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PDF Data Dictionary (PDF - 152.6 KB)
PDF Protocol (PDF - 987.0 KB)

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Optimal Macronutrient Intake Trial to Prevent Heart Disease (OMNI Heart)

Clinical Trials URL:
Study Type: Clinical Trial
Prepared on March 4, 2010
Study Dates: 2002 - 2008
Consent: Restricted Consent
Consent Restrictions: Consent restricts use of specimens to non-genetic research related to CVD or nutrition.
Commercial Use Restrictions: No
NHLBI Division: DCVS
Collection Type: Open BioLINCC Study - See bottom of this webpage for request information


The objective of this study was to compare the effects of 3 healthy diets, each with reduced saturated fat intake, on blood pressure and serum lipids.


While reduced intake of saturated fat is widely recommended for the prevention of cardiovascular disease (CVD), the type of macronutrient (carbohydrate, protein, or unsaturated fat) that should replace saturated fat was unresolved.


The trial included 164 total subjects recruited from 2 clinical centers: Johns Hopkins Medical Institutions (Baltimore, MD) and Brigham and Women’s Hospital (Boston, MA). Subjects were generally healthy adults, age ≥30 years with a systolic blood pressure (SBP) 120-159 mm Hg or diastolic blood pressure (DBP) 80-99 mm Hg. This range includes individuals with prehypertension (systolic, 120-139 mm Hg or diastolic, 80-89 mm Hg) and stage 1 hypertension (systolic, 140-159 mm Hg or diastolic, 90-99 mm Hg). Exclusion criteria included diabetes, prior or active CVD, LDL-cholesterol >220 mg/dL, fasting triglycerides >750 mg/dL, weight more than 350lb, taking medication for reduction of blood pressure lipid levels, unwillingness to stop taking vitamin and mineral supplements, and alcoholic intake of more than 14 drinks per week. The mean age of the participants was 53.6 years, 45% were women, and 55% were African American.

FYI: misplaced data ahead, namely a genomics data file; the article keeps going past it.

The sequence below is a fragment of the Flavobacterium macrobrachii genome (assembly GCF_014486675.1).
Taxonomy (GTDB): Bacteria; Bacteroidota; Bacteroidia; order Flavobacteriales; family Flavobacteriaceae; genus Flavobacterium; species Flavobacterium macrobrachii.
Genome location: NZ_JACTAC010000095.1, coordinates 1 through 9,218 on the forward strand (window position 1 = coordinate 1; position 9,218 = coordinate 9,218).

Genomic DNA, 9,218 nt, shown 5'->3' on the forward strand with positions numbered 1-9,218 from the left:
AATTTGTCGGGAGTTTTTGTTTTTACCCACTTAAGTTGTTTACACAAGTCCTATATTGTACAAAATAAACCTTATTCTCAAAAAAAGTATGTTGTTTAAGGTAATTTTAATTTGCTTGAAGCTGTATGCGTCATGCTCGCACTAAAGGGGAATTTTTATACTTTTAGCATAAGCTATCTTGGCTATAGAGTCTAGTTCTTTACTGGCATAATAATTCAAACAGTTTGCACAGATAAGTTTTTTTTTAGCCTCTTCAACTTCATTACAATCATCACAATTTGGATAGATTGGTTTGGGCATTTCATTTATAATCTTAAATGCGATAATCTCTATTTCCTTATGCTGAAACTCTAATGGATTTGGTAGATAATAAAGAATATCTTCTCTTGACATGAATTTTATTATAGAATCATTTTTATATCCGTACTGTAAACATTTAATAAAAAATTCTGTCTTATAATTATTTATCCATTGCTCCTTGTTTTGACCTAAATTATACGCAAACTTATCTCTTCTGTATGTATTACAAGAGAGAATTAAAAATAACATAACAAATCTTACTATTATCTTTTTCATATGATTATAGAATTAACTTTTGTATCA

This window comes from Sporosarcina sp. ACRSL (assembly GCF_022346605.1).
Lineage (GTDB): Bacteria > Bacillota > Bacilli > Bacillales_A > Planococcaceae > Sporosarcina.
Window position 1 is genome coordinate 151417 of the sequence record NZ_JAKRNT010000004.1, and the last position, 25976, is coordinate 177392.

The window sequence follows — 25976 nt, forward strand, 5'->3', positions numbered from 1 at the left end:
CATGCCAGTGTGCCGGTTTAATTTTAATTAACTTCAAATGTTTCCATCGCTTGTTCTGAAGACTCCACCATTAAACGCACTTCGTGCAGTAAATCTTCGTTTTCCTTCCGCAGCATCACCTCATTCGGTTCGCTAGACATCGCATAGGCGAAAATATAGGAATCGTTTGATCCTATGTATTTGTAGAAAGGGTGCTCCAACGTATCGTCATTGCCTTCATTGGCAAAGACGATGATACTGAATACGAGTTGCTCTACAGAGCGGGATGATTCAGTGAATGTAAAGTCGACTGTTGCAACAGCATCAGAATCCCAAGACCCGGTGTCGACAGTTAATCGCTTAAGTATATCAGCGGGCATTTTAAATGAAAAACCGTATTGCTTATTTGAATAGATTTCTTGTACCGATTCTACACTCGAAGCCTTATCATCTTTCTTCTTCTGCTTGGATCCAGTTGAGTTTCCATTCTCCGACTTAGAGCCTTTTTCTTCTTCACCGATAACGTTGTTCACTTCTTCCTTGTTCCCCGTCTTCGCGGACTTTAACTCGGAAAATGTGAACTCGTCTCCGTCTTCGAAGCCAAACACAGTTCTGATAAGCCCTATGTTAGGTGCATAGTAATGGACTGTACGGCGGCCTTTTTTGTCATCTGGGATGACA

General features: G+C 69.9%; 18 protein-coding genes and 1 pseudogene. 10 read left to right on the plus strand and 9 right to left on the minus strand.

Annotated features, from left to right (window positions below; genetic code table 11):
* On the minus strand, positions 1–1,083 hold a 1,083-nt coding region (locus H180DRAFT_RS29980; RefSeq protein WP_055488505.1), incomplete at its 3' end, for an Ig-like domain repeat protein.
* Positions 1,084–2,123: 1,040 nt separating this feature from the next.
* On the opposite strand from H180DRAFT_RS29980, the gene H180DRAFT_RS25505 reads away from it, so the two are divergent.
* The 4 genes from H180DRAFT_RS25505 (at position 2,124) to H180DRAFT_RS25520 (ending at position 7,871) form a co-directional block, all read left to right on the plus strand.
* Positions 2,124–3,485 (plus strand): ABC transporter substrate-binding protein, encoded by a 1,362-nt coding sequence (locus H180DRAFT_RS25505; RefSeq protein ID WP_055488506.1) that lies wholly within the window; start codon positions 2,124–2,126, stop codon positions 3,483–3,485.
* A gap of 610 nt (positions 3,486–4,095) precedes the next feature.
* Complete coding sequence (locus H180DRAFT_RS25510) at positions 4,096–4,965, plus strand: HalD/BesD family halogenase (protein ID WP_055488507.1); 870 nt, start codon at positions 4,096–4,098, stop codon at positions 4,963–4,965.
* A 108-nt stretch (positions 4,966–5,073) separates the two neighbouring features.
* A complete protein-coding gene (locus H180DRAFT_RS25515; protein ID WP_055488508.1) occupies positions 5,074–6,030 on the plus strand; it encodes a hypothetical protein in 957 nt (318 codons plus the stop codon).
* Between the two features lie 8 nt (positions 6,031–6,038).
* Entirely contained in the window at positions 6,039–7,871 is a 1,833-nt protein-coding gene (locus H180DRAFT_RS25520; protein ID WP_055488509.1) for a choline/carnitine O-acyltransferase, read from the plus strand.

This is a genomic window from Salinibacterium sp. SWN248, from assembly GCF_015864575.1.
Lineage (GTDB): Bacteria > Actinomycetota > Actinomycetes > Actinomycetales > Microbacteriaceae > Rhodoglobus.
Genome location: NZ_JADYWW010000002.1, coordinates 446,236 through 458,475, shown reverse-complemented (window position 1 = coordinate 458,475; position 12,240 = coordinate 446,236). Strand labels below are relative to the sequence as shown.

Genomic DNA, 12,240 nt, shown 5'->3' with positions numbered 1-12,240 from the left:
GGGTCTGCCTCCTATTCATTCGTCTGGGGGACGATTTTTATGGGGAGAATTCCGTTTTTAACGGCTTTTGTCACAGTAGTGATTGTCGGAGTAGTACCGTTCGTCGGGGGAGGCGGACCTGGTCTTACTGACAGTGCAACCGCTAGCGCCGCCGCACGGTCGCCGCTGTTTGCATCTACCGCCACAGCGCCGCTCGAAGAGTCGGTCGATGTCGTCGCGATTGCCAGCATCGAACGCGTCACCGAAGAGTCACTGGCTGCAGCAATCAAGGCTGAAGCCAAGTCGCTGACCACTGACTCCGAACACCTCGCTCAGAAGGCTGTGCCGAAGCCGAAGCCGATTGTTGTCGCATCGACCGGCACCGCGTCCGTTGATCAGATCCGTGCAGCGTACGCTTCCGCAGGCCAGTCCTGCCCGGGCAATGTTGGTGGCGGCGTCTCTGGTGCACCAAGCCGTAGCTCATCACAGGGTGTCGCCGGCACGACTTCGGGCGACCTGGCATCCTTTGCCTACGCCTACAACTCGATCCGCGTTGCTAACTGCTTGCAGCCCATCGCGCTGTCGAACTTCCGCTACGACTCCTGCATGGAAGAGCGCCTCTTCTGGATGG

Three healthy diets were tested: a carbohydrate-rich diet similar to the DASH diet, a protein rich diet−about half from plants, and a diet rich in unsaturated fat, mostly monosaturated fat. Subjects spent 3 periods of 6 weeks on each diet. There was 2-4 week washout periods in between the diets−subjects ate their own food during these periods. At the beginning of the study there was a run-in period of 6 days, afterwards the subjects were randomized to 1 of the 6 sequences of the 3 diets. All the food during the study was provided by the researchers. The participants came to the study site weekdays for lunch and food for the other two daily meals, snacks, and weekend meals were provided for the participants to take home. Calories were adjusted in order to maintain weight and to avoid confounding effects of weight loss in the study. Potassium and sodium were also maintained during the study.


A healthy diet with partial substitution of carbohydrate with either protein or monosaturated fat can further lower blood pressure, improve lipid levels, and reduce estimated cardiovascular risk.


Appel LJ, Sacks FM, Carey VJ, Obarzanek E, Swain JF, Miller ER 3rd, Conlin PR, Erlinger TP, Rosner BA, Laranjo NM, Charleston J, McCarron P, Bishop LM; OmniHeart Collaborative Research Group. Effects of protein, monounsaturated fat, and carbohydrate intake on blood pressure and serum lipids: results of the OmniHeart randomized trial. JAMA. 2005 Nov 16;294(19):2455-64.

Furtado JD, Campos H, Sumner AE, Appel LJ, Carey VJ, Sacks FM. Dietary interventions that lower lipoproteins containing apolipoprotein C-III are more effective in whites than in blacks: results of the OmniHeart trial. Am J Clin Nutr. 2010 Oct;92(4):714-22. Epub 2010 Sep 8.